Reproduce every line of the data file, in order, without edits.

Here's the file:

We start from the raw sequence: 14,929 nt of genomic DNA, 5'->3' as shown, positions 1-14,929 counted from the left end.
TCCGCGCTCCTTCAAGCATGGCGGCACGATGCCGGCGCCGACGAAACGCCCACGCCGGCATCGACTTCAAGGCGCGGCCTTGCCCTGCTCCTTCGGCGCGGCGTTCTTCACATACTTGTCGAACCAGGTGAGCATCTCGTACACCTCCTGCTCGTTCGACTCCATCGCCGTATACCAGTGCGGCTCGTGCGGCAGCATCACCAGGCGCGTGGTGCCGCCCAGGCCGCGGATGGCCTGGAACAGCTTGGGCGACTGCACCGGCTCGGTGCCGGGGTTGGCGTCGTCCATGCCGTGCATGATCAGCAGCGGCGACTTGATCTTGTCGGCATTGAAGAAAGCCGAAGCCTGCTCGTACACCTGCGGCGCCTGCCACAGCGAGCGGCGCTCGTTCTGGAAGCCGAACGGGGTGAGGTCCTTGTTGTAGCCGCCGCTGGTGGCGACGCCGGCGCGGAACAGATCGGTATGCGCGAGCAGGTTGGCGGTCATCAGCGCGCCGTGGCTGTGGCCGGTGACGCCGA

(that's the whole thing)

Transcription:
We start from the raw sequence: 14,929 nt of genomic DNA, 5'->3' as shown, positions 1-14,929 counted from the left end.
TCCGCGCTCCTTCAAGCATGGCGGCACGATGCCGGCGCCGACGAAACGCCCACGCCGGCATCGACTTCAAGGCGCGGCCTTGCCCTGCTCCTTCGGCGCGGCGTTCTTCACATACTTGTCGAACCAGGTGAGCATCTCGTACACCTCCTGCTCGTTCGACTCCATCGCCGTATACCAGTGCGGCTCGTGCGGCAGCATCACCAGGCGCGTGGTGCCGCCCAGGCCGCGGATGGCCTGGAACAGCTTGGGCGACTGCACCGGCTCGGTGCCGGGGTTGGCGTCGTCCATGCCGTGCATGATCAGCAGCGGCGACTTGATCTTGTCGGCATTGAAGAAAGCCGAAGCCTGCTCGTACACCTGCGGCGCCTGCCACAGCGAGCGGCGCTCGTTCTGGAAGCCGAACGGGGTGAGGTCCTTGTTGTAGCCGCCGCTGGTGGCGACGCCGGCGCGGAACAGATCGGTATGCGCGAGCAGGTTGGCGGTCATCAGCGCGCCGTGGCTGTGGCCGGTGACGCCGA